- Since filing for bankruptcy, Toys R Us still has not announced its plans to close stores during the Chapter 11 process. But it has hired a liquidator to help with store closures.
- On Tuesday the toy retailer asked the court overseeing its bankruptcy to approve an agreement with Malfitano Advisers, led by principal Joseph Malfitano, according to a filing from Toys R Us' attorneys. The retailer is tapping Malfitano to liquidate inventory, furniture, fixtures and equipment, as well as coordinate store closures and find buyers for assets and operations Toys R Us plans to sell, including stores. The filing indicated Toys R Us has already identified some stores it plans to close.
- Bloomberg and others reported in December that Toys R Us was considering shuttering 100 to 200 stores in the U.S. That represents potentially more than 20% of the retailer's domestic footprint. In early December, Toys R Us announced it would close about 25% of its United Kingdom stores. A Toys R Us spokesperson said the company "is currently in the process of reviewing its real-estate portfolio with the assistance of outside advisors, including firms that specialize in inventory clearance," and noted that, "any speculation about potential store closures at this time is premature and likely to be inaccurate."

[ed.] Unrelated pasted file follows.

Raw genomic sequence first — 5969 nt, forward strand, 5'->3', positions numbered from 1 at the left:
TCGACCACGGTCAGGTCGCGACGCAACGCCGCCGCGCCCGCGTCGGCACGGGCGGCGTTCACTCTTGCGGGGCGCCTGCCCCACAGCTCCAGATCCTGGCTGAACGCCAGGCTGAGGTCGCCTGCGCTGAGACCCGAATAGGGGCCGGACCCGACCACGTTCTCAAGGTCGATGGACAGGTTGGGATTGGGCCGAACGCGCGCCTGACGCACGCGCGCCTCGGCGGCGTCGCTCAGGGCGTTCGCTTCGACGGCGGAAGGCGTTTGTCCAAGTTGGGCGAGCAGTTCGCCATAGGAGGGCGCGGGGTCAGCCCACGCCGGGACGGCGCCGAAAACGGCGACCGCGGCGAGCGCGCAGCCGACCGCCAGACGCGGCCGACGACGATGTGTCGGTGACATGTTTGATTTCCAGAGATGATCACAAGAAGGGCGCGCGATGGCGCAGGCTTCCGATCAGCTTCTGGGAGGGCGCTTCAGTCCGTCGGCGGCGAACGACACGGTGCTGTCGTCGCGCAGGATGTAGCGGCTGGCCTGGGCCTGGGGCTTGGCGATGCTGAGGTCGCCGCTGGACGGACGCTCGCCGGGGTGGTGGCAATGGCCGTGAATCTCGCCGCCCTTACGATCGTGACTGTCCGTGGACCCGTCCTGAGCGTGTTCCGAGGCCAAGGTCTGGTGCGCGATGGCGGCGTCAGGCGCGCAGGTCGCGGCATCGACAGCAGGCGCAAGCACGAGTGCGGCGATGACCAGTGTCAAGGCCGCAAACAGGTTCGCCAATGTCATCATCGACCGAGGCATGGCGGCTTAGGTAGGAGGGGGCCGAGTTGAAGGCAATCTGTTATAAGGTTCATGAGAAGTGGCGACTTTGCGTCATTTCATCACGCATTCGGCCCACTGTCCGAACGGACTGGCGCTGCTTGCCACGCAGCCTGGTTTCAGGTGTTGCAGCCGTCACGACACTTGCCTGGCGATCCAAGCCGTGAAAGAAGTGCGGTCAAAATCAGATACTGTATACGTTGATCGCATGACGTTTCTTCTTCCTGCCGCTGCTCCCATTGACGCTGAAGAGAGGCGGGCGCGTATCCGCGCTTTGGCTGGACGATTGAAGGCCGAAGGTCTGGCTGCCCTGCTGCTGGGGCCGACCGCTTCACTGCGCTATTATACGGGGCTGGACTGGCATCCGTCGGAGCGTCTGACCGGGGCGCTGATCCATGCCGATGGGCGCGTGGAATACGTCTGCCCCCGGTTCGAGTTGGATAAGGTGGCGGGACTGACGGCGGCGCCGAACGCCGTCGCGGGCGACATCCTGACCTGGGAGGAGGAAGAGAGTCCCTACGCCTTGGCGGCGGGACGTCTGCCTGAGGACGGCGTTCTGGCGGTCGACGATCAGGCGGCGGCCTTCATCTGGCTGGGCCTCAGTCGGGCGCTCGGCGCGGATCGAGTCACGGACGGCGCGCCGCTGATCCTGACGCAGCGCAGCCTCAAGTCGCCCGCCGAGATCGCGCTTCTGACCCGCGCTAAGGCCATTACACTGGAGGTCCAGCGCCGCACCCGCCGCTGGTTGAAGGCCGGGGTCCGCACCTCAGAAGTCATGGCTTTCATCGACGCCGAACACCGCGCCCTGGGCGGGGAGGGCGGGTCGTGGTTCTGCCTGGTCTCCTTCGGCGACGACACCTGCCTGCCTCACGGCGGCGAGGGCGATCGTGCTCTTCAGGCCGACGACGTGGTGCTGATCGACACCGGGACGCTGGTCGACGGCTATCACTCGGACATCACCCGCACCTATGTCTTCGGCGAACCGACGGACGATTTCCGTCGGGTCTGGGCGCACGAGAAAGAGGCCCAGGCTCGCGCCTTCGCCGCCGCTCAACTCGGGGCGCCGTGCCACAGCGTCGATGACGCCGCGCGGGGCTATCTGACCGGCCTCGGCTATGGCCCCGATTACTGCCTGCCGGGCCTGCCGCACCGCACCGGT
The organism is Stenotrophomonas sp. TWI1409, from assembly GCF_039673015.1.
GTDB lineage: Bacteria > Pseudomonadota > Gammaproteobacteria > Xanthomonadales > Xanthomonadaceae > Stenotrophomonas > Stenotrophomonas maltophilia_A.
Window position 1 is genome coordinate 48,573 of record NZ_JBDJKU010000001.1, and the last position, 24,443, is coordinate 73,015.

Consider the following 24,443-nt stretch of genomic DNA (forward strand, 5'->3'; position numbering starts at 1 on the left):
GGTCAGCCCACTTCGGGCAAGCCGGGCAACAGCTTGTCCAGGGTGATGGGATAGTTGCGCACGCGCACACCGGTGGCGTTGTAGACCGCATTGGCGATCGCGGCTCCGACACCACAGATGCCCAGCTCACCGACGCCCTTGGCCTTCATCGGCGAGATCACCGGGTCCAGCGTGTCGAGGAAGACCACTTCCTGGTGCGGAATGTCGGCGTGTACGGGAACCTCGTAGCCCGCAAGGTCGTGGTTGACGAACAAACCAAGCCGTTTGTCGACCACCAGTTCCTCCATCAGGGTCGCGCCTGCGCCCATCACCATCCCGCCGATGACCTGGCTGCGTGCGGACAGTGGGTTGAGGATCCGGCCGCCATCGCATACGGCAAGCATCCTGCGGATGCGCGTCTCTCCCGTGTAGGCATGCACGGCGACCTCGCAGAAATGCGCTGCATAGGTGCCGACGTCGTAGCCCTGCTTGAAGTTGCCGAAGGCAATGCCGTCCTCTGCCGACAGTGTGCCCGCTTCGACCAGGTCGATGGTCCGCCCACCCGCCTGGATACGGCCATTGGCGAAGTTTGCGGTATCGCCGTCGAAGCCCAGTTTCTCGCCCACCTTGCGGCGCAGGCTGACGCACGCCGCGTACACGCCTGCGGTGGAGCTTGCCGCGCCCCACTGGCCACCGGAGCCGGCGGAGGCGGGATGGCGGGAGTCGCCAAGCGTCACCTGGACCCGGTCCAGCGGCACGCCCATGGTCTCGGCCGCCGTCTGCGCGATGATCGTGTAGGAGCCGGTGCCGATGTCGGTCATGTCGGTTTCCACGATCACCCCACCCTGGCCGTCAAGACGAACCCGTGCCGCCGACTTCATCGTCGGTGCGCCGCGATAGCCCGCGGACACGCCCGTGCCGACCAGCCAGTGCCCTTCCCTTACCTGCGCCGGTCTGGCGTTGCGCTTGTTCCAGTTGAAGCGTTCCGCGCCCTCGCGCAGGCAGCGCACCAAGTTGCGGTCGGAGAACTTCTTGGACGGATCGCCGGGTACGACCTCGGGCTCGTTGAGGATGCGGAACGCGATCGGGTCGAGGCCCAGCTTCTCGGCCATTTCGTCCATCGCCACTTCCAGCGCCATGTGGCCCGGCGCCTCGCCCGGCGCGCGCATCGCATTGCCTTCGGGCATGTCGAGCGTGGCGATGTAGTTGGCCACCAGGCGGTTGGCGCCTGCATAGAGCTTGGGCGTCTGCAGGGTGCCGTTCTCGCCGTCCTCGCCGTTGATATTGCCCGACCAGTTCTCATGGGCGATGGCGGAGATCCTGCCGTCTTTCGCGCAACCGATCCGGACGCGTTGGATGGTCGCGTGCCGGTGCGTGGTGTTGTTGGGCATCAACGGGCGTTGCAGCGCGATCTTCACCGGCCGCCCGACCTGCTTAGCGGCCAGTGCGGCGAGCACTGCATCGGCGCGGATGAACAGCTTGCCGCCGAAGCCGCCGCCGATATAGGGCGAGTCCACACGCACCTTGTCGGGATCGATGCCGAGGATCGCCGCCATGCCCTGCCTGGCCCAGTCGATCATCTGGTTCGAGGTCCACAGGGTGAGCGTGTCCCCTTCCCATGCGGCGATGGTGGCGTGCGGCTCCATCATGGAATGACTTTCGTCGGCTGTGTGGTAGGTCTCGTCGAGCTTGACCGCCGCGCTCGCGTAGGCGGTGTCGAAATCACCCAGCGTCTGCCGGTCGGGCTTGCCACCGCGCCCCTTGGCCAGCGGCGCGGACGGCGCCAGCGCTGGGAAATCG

Several retailers in 2017 — including Payless, Gymboree, rue21 and True Religion — went into Chapter 11 with detailed plans to shed debt and close stores.
Given the relatively short time frame dictated by law for bankrupt firms to exit leases during the process, such a plan can be crucial to coming out on the other side of a bankruptcy filing as a healthy business or even a going concern.
Toys R Us went into bankruptcy without a plan. In September, CEO David Brandon attributed this to what he said in a court filing was the unexpected nature of the bankruptcy, as the toy retailer's vendors began pressing en masse for stricter financial terms, creating a sudden liquidity crisis.
The toy retailer almost undoubtedly needs to close stores if it's to have a chance at financial health, after years of losing market share to mass merchants and grappling with a debt load leftover from its private equity buyout more than a decade ago.
But closing hundreds of stores would likely benefit Target, Walmart and Amazon — the same companies that have burned Toys R Us so badly in recent years — analysts have noted.
Even as Toys R Us works with an injection of capital (thanks to its bankruptcy) and tries to make itself more competitive online and in its stores, the company is still getting beat handily on price and is losing important shoppers, according to data provided to Retail Dive.